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Emirates raring to bounce back after posting super-rare loss

Issac John /Dubai
issacjohn@khaleejtimes.com Filed on November 12, 2020
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Emirates, dnata able to rapidly pivot to serve cargo demand and other pockets of opportunity.

For the first time in over 30 years, the Emirates Group reported on Thursday a loss of Dh14.1 billion in its April-to-September first-half of fiscal 2020-21, compared to Dh1.2 billion profit it made in the same period a year earlier.

While the group’s revenue plummeted 74 per cent to Dh13.7 billion, the flagship Emirates airline recorded a decline in revenue of 75 per cent to Dh11.7 billion, and loss of Dh12.6 billion after a half-year profit of Dh862 million for the same period last year, the group said in a statement.

“The group’s cash position on 30 September 2020 stood at Dh20.7 billion, compared to Dh25.6 billion as at 31 March 2020,” it said.

“This dramatic revenue decline was due to the Covid-19 pandemic, which brought global air passenger travel to a halt for many weeks as countries closed their borders and imposed travel restrictions. As part of pandemic containment measures, Emirates and dnata’s hub in Dubai also suspended scheduled passenger flights for eight weeks during April and May,” the group said.

Sheikh Ahmed bin Saeed Al Maktoum, President of the Dubai Civil Aviation Authority, Chairman of Emirates airline and Chief Executive of the Emirates Group, said it was for the first time in over 30 years the group recorded a half-year loss “in this unprecedented situation for the aviation and travel industry”.

“As passenger traffic disappeared, Emirates and dnata have been able to rapidly pivot to serve cargo demand and other pockets of opportunity. This has helped us recover our revenues from zero to 26 per cent of our position same time last year,” said Sheikh Ahmed.

“The Emirates Group’s resilience in the face of current headwinds is testimony to the strength of our business model, and our years of continued investment in skills, technology and infrastructure which are now paying off in terms of cost and operational efficiency.”

Sheikh Ahmed said Emirates and dnata have also built strong brands and agile digital capabilities which continue to serve the group well, and enabled it to respond adeptly to the accelerated shift of customer and business activities online over the past six months.

“No one can predict the future, but we expect a steep recovery in travel demand once a Covid-19 vaccine is available, and we are readying ourselves to serve that rebound. In the meantime, Emirates and dnata remain responsive in deploying resources to serve our customers and meet demand,” said Sheikh Ahmed.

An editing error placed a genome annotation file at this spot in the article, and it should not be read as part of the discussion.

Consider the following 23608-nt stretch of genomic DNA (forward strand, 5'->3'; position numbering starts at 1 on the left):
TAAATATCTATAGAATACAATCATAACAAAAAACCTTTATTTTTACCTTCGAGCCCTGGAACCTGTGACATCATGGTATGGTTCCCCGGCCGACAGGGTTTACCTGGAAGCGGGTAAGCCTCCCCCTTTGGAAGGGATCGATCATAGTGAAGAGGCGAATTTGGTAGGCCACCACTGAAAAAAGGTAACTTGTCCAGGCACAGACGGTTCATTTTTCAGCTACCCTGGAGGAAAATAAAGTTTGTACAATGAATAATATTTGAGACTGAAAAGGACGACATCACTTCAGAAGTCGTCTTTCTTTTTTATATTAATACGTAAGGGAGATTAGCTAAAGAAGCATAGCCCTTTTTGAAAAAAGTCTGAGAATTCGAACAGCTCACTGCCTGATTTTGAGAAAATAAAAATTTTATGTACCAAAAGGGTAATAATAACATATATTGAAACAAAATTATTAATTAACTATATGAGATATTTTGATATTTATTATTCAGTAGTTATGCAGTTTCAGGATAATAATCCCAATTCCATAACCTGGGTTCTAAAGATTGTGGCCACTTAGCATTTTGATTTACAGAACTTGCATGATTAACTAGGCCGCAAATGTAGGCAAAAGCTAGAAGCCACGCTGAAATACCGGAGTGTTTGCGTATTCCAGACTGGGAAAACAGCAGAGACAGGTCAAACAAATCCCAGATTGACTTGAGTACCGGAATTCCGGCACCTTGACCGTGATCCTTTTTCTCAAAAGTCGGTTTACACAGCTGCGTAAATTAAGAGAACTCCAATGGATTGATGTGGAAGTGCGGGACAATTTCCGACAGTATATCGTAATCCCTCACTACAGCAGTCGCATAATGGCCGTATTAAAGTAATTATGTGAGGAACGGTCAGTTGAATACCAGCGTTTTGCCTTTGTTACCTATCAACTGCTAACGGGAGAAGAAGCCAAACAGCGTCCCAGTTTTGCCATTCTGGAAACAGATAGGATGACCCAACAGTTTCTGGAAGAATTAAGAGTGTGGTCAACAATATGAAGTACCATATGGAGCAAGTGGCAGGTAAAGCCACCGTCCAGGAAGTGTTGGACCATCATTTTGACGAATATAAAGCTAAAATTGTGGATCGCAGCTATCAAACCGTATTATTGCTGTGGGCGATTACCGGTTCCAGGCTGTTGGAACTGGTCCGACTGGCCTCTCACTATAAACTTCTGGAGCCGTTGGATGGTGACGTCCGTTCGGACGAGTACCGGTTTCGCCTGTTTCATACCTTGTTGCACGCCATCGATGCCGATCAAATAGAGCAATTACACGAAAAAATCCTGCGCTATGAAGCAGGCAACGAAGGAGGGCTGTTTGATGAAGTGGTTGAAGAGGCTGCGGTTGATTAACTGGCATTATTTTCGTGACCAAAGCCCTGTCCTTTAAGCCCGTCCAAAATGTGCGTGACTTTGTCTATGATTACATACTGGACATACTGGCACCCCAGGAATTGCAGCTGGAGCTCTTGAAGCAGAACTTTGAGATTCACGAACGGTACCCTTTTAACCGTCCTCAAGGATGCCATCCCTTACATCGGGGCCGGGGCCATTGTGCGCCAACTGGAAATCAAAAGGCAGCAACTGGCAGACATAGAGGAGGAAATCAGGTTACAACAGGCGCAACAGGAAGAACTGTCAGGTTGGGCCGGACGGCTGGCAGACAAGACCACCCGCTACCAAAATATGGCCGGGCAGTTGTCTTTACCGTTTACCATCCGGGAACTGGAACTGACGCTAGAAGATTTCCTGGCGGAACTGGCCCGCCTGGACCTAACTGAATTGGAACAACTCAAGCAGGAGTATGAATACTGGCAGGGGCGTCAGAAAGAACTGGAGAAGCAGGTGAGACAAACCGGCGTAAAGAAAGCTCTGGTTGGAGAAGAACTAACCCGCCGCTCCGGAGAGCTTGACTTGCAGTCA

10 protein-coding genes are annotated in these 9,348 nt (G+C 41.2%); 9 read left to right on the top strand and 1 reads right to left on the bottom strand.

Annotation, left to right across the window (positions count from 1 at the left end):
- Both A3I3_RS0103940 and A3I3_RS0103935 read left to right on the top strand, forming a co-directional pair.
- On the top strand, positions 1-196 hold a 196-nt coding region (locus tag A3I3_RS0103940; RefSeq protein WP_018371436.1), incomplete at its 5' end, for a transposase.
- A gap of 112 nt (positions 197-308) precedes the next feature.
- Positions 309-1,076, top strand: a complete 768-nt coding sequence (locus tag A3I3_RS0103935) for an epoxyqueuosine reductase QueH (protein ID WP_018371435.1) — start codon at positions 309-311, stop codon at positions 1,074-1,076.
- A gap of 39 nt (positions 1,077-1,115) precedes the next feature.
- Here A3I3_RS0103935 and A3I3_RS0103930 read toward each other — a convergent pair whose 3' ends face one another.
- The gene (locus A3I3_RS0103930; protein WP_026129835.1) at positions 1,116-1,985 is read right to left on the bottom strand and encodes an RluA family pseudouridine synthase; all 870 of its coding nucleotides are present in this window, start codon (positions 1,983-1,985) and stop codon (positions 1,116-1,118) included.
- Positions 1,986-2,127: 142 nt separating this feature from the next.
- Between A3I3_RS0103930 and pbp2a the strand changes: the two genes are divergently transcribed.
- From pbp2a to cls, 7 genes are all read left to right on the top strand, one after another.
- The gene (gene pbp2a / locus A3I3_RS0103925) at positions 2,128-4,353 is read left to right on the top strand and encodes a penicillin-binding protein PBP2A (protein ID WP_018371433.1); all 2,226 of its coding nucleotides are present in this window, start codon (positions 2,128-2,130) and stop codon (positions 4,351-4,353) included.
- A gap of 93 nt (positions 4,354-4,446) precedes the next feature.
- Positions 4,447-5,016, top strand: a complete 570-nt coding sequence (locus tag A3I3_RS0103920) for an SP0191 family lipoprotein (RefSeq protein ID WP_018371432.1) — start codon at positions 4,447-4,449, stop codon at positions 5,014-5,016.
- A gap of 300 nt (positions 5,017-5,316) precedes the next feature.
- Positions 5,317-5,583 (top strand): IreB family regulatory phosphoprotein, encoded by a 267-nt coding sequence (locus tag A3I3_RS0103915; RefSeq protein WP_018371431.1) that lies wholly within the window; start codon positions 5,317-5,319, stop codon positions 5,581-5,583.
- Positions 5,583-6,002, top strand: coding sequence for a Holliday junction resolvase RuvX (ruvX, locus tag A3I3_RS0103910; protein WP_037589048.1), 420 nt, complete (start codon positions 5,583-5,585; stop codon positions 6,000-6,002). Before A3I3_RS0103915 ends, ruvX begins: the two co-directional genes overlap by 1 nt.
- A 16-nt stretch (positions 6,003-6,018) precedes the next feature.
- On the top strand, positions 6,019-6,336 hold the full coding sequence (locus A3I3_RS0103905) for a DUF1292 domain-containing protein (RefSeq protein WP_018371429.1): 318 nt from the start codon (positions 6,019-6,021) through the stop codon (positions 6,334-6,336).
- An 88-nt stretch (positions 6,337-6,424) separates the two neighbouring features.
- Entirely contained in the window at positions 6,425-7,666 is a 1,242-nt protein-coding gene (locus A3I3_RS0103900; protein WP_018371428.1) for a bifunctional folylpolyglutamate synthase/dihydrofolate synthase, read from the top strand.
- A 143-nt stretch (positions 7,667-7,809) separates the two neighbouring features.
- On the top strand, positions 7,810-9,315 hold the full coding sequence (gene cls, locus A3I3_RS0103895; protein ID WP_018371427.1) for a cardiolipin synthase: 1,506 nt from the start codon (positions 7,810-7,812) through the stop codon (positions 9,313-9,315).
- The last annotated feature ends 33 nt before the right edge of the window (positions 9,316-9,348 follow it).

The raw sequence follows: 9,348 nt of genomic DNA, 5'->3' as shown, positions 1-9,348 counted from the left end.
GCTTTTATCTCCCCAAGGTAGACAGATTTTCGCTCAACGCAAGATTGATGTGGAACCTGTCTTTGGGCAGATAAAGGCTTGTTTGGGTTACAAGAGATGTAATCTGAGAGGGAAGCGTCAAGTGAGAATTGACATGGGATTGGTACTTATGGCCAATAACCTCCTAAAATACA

In the first half of 2020-21, Emirates’ shareholders injected $2 billion by way of an equity investment. The Emirates Group’s employee base, compared to March 31, 2020, is substantially reduced by 24 per cent to an overall count of 81,334 as at September 30. This is in line with the company’s expected capacity and business activities in the foreseeable future.

During the first six months of 2020-21, Emirates retired three older aircraft from its fleet as part of its long-standing strategy to improve overall efficiency, minimise its emissions footprint, and provide high quality customer experiences.

Emirates gradually restarted scheduled passenger operations on May 21. By September 30, the airline was operating passenger and cargo services to 104 cities.

The airline carried 1.5 million passengers between April 1 and September 30, down 95 per cent from the same period last year. The volume of cargo uplifted at 0.8 million tonnes has decreased by 35 per cent while yield has more than doubled by 106 per cent.

The airline also took its customer commitment to the next level, by expediting refunds, offering rebooking flexibility, setting up a Covid-19 travel information hub on its website to offer the latest updates on ever-changing travel requirements, and by launching the industry’s first Covid-19 medical cover for all passengers at no additional cost.

Dnata’s revenue, including other operating income, was Dh2.4 billion, a 68 per cent decline compared to Dh7.4 billion last year. Overall loss for dnata is Dh1.5 billion, compared to last year’s profit of Dh311 million. This figure includes impairment charges of Dh689 million across dnata’s international business divisions, mainly pertaining to goodwill, the group said.

— issacjohn@khaleejtimes.com

author

Issac John

Editorial Director of Khaleej Times, is a well-connected Indian journalist and an economic and financial commentator. He has been in the UAE's mainstream journalism for 35 years, including 23 years with Khaleej Times. A post-graduate in English and graduate in economics, he has won over two dozen awards. Acclaimed for his authentic and insightful analysis of global and regional businesses and economic trends, he is respected for his astute understanding of the local business scene.





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